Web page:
Shell script syntax error: unexpected end of line

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I wrote a simple shell script to check for the existence of a xml file and if it exists, then rename an old xml file to be backup and then move the new xml file to where the old xml file was stored.

#!/bin/sh    

oldFile="/Documents/sampleFolder/sampleFile.xml"
newFile="/Documents/sampleFile.xml"
backupFileName="/Documents/sampleFolder/sampleFile2.backup"
oldFileLocation="/Documents/sampleFolder"

if [ -f "$newFile" ] ; then
    echo "File found"
    #Rename old file
    mv $oldFile $backupFileName
    #move new file to old file's location
    mv $newFile $oldFileLocation
else
    echo "File not found, do nothing"
fi

However, every time I try to run the script, I get 4 command not found messages and a syntax error: unexpected end of file. Any suggestions on why I get these command not found errors or the unexpected end of file? I double checked that I closed all my double quotes, I have code highlight :)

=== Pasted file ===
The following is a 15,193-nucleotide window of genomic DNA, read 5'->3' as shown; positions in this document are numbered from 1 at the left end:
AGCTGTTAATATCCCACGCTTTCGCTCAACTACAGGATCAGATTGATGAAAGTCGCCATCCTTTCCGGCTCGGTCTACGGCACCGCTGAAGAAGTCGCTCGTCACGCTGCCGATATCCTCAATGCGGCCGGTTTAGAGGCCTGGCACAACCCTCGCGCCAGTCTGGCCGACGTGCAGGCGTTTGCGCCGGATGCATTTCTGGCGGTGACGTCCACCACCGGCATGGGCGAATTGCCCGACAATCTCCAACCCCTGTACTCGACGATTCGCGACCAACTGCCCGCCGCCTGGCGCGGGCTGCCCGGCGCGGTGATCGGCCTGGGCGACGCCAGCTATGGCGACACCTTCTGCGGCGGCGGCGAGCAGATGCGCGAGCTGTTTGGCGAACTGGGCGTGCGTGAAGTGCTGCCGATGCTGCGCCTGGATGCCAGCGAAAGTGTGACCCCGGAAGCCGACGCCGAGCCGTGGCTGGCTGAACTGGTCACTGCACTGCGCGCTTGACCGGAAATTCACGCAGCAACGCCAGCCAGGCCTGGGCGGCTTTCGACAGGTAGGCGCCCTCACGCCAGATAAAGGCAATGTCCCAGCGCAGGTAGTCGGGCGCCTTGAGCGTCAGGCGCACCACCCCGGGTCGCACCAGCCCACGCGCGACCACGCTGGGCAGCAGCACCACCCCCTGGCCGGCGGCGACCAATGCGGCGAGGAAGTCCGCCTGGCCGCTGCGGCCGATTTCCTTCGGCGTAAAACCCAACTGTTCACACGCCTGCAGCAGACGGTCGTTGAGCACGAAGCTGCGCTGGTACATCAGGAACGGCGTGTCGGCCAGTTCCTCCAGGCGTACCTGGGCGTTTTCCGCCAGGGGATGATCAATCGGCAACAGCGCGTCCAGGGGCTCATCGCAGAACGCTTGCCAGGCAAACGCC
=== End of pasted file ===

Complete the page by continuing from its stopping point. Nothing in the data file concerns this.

EDIT: output from running script:

: command not found:
: command not found:
: command not found1:
: command not found6:
replaceXML.sh: line 26: syntax error: unexpected end of file


I believe you're running on Cygwin. There's more to the error messages than what you're seeing:

: command not found:
: command not found:
: command not found1:
: command not found6:
replaceXML.sh: line 26: syntax error: unexpected end of file

You probably used a Windows editor to create the script file, which means it uses Windows-style CR-LF ("\r\n") line endings, rather than Unix-style LF ('\n') line endings. Some programs under Cygwin can handle either form, but the shell doesn't.

For example, the line that looks like

then

looks to the shell like

then^M

where ^M is the ASCII CR character. This would actually be a valid command name if it existed, but it doesn't, so the shell complains:

then^M: command not found

But printing the CR character causes the cursor to go back to the beginning of the line, so everthing before the : is overwritten.

You're getting the "unexpected end of file" message because the shell never saw a fi to match the if.

You can use the dos2unix command to fix the line endings. Be sure to read the man page (man dos2unix); unlike most text filters, dos2unix replaces its input file rather than writing to stdout.